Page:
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Navigating the Maze of ITV Interfaces

11/19/2000 7:00 PM Eastern

In the 1976 science-fiction movie
The Man Who Fell to Earth
, an alien played by David Bowie watches several TV sets at the same time, his superior mind taking in all the action at once.

Today, many satellite subscribers in Europe can duplicate this feat via an interactive guide from Canal Plus Technologies that simultaneously carries 20 live network feeds, so they can see which channel to choose. The navigator, called Mosaic, is one of the more intriguing of several TV interfaces designed to guide consumers through programming and interactive services.

But even a superior intellect would have trouble understanding what's transpiring as interactive TV takes root in the United States. The TV screen is being bombarded by a hodgepodge of different on-screen interfaces for services such as video-on-demand, Internet-on-TV, digital-video recording and interactive advertising, with few standards for design, format or functionality.

To consumers, these interfaces will appear more confusing than a Florida presidential ballot.

The problem is that many ITV applications have been designed with engineering requirements and business strategies taking precedence over consumer needs. The engineers then end up "throwing stuff against the wall and seeing what sticks," notes Steve Johnson, who develops interfaces under the banner of Coach Media.

"What's missing, from a design standpoint, is [that] they don't start from a consumer perspective," Johnson said.

Interfaces are a vital component of ITV's future. Whether it's an order screen for an on-demand movie, an interactive program guide or a pop-up window for buying a CD, the interface helps determine the look and feel of the viewer's ITV experience.

If designed correctly, interfaces can serve as a gateway to on-demand programming, interactive ads and television commerce-and will usher in significant revenues for providers of those services. If done incorrectly, they will be an annoying turn-off for viewers. At present, there's little conformity between the various offerings.

"When it comes to the consumer, if these things don't play well together, who would want the service?" said an MSO marketing executive.

First, developers must verify that consumers actually want the applications and that they can deliver the product.

"A good interface will not help a bad application," says Zimran Ahmed, a consultant for Creative Good, which assesses user experience.

Focus groups demonstrate that user interfaces, or UIs, must clearly tell users which remote-control buttons to push. Bill Ziff-Levine, managing director of usability researcher Data & Management Counsel, said many interfaces have been developed with "a level of engineering arrogance that impedes the intuitive adoption of interactivity."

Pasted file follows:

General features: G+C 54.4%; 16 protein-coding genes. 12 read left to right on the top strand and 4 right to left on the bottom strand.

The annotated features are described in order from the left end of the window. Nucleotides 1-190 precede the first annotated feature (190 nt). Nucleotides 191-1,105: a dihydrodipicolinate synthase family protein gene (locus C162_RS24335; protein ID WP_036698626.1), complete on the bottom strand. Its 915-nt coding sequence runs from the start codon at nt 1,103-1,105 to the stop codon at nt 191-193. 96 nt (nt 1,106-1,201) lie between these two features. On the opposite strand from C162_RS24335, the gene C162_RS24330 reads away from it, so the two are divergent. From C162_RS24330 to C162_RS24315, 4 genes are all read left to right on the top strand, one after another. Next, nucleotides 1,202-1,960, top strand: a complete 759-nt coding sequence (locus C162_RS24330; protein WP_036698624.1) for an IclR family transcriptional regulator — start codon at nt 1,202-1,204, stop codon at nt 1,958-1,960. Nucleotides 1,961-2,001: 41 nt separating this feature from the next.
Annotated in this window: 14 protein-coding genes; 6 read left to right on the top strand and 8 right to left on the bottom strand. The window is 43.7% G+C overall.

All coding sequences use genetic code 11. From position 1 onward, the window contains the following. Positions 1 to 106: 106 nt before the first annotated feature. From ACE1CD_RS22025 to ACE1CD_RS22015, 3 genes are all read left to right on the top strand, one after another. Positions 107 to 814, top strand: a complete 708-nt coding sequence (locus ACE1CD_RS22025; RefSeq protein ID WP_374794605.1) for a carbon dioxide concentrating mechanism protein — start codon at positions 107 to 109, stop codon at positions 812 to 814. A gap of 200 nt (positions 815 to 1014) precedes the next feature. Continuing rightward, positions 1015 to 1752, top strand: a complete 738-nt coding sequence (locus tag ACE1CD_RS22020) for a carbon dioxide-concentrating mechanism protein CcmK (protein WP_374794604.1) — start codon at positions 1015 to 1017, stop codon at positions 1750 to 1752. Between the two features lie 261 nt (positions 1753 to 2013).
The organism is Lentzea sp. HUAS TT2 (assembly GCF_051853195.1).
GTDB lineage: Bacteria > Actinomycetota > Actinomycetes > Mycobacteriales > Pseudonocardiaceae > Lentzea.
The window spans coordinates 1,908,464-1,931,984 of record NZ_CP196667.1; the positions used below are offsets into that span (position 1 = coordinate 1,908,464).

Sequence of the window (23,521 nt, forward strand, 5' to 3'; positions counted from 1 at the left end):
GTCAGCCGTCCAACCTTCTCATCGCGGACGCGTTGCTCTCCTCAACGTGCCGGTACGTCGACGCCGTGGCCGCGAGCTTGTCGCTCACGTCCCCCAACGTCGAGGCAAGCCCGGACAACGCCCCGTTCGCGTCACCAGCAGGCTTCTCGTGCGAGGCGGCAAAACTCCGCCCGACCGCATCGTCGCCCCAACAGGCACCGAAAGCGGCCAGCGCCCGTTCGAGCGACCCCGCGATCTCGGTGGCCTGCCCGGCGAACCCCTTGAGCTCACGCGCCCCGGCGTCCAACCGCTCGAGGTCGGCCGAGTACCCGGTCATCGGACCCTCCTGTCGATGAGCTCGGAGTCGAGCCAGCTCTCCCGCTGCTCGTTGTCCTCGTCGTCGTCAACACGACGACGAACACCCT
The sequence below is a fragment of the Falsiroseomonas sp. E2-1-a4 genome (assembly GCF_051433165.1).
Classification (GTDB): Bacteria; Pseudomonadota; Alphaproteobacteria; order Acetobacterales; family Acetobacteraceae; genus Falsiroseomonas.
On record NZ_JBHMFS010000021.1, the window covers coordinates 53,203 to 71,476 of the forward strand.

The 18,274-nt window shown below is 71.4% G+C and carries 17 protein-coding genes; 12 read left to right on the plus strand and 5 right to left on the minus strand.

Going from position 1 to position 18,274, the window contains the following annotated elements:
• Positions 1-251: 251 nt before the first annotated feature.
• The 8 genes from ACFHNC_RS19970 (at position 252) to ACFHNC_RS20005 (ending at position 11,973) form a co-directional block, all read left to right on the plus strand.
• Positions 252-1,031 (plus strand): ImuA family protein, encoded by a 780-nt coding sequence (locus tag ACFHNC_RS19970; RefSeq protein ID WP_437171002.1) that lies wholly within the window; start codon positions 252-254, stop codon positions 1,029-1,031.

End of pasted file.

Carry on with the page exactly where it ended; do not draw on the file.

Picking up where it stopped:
ITV needs to work on "bread-crumbing," or the practice of leading users on a logical, step-by-step path through applications, Ziff-Levine said. Otherwise, they'll think, "I don't have a clue what that means," he said.

About the only area where standards exist is electronic program guides, which are shaped by the patents held by Gemstar-TV Guide International Inc. Even in that space, there is still a multitude of guide designs and colors.

MSOs and set-top box manufacturers advocate standardized interfaces, yet each company brings its own agenda to the process. Cable networks offer enhancements through formatted services such as those of WebTV Networks Inc. or Wink Communications Inc., but generally, they're going their separate ways in terms of the designs and content they provide.

One reason for the jumble is that each provider wants to support its unique brand or competitive position. But some measure of conformity is needed so consumers know what to expect from an ITV experience, regardless of the application.

UI development will get trickier as MSOs create TV portals that serve as an entryway to high-speed Internet access and other applications. There are a host of technical issues behind the screen, as well as interface issues in front of it.

Interface specialists believe standardization won't occur until it's clearer what consumers want.

"Whatever does the job the easiest is the one consumers will pick," Ahmed predicted. "The big lessons from the Web are that you need to keep the experience simple and fast and let people easily do what they want to do."

Simplicity is the watchword, according to UI specialists. They also suggest:

Make it obvious what viewers are supposed to do.

Don't overcrowd the screen.

Don't go crazy with colors.

Use text big enough to read from the living room couch.

Use graphics or video where possible.

Require as few button pushes or drill-downs as possible.

Be careful about what is covered by overlays.

Allow viewers to easily turn interactive elements on-and off.

And remember, TV is still primarily a passive, entertainment-based experience.

In the end, the best interface may seem like no interface at all. It will be a seamless part of the viewing experience, enabling consumers to understand what they can do and access what they want instantly. That's an interface that even an alien would love.


Digital Dilemma is a new column by Craig Leddy, an independent writer and digital-media analyst. It runs every other week. If you've got a digital dilemma to tackle, contact him at LeddyColumn@aol.com.

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